I used to think I would get beyond the grief of our family. But here’s the deal: no pain, no gain; and, surprisingly, no true sorrow without growing love.

This week has been long and sometimes difficult. Not just here, but around the world. The numbers of families being torn apart have skyrocketed. Am I ready for whatever comes next? Somehow all this has prompted me to revisit my relationship with my mother.

My mother, in spite of her disabilities and her own sad family background, helped keep my spirit alive. She died when she was almost 78 years old. Though her body was worn out, some of her spirit still lives in me. Especially now.

Thanks for stopping by.
Elouise

© Elouise Renich Fraser, 26 March 2022
Photo found at wikimedia.com

Life gone missing

1963 Aug Elouise Double Exposure flipped

Disoriented
and out of touch
the old woman
blinks hard peering
at old photos
in scrapbooks–
traces of life
now gone missing

Is that building
still standing and
did the hurricane
demolish the
lovely roller rink
firmly rooted in
yesterday’s pristine
sand washed clean
with every tide?

Questions.
Nothing more
rises to the surface
of my weary mind trying
to visualize the way
back home

Yes, this could be about getting old. It’s also about how quickly we, as a conglomeration of nations, seem to be sinking into quicksand. Are we ready for this? How are we to live in the face of death and destruction at every turn?

Though victory has sometimes been snatched from certain defeat, I’m not convinced that will happen anytime soon.

Which brings me to the big question: Am I ready to die?

This is about more than being spiritually ready to die. It’s about not knowing what will happen next, no matter how carefully I may have planned for today or tomorrow. It’s about being bold in the way I live each day, knowing it could end at any moment. Not just from health issues, but from worldwide chaos, festering anger, lust for power, or attempts to wipe out people based on gender, color, religion, or whatever those in power love to hate.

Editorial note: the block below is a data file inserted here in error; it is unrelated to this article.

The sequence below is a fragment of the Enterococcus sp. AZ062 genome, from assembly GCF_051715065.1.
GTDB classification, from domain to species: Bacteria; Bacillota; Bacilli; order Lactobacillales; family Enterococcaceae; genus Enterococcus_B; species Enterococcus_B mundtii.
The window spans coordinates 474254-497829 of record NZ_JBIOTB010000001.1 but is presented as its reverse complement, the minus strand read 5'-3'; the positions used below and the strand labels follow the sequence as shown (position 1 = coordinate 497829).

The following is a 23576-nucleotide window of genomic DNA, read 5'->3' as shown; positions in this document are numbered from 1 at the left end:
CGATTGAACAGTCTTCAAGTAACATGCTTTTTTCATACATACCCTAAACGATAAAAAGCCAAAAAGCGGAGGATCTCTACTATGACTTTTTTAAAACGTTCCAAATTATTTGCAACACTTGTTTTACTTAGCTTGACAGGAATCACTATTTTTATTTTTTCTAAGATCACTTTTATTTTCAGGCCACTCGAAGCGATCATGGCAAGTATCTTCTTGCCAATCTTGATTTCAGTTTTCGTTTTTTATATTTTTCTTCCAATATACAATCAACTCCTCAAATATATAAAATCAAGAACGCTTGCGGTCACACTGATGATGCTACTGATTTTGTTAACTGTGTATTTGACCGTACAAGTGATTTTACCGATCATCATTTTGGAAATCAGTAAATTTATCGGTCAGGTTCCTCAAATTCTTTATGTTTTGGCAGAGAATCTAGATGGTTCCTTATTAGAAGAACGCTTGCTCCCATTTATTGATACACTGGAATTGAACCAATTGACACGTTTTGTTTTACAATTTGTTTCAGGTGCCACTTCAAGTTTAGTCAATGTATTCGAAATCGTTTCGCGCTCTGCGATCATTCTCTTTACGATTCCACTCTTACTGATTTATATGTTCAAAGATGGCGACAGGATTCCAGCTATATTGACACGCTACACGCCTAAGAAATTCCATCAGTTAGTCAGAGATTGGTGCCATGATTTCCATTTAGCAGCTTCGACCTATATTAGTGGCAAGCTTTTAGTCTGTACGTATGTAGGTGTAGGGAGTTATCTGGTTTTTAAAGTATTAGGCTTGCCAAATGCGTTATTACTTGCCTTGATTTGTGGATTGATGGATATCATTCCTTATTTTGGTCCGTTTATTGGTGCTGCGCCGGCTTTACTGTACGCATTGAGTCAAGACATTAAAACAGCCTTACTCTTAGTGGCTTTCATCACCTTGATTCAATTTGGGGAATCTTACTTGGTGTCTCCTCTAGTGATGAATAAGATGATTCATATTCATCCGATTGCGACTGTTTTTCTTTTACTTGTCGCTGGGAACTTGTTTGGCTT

One more question: What does it mean to make chaos my home? In the poem I end up trying to remember the way back home. Perhaps the poem is challenging me to find my way home. Not to what’s old or familiar back there, but to what’s real and certain right now, 21st-century style.

Am I ready for this? If so, how does that mean for the way I live today?
Elouise

© Elouise Renich Fraser, 17 March 2022
Double exposure taken (by accident) by DAFraser and a friend, August 1963 at Tybee Island Beach

I haven’t finished talking

Talking in my head
Talking in my sleep
Talking in my body language
Talking while he drones on

I try desperately not to
Break out in an avalanche
Of righteous indignation
Or galloping fear of retribution

One lesson after another
I learned to die and
How to accept living death
As my female normal

Yes, it began with my father. Sadly, it didn’t end there.

I used to think getting things straight in my head would be enough. If I could understand what happened to me, who did it and why, then I could get on with my life as an adult woman.

Tragically, that’s sheer nonsense. Every time women’s issues are raised, I’m struck by how naïve I’ve been. Talk doesn’t fix anything. It’s helpful, but by itself it isn’t a cure.

So here we are again in a nation that claims to celebrate international women and girls of all ages. It’s our one-day moment to feel accepted, needed, even courageous and bold. Then the day passes, and doors that were never fully opened slam shut yet again.

I’m not appeased by fancy talk or lovely tributes to courageous female angels out there. I want to see action that means business. Action fueled by changed hearts and minds. Plus legal action that gives teeth and dignity to women’s lives, liberty, and pursuit of happiness. I’m fed up with warmed-over pablum and niceties that do nothing to change harsh realities on the ground.

Ironically, this month an agreement to a cease fire in Ukraine was ignored, and a maternity hospital for women and children was bombed by Russians. Why now? And how does this tragedy alert us to women’s daily realities in our own countries? What do you think?

Elouise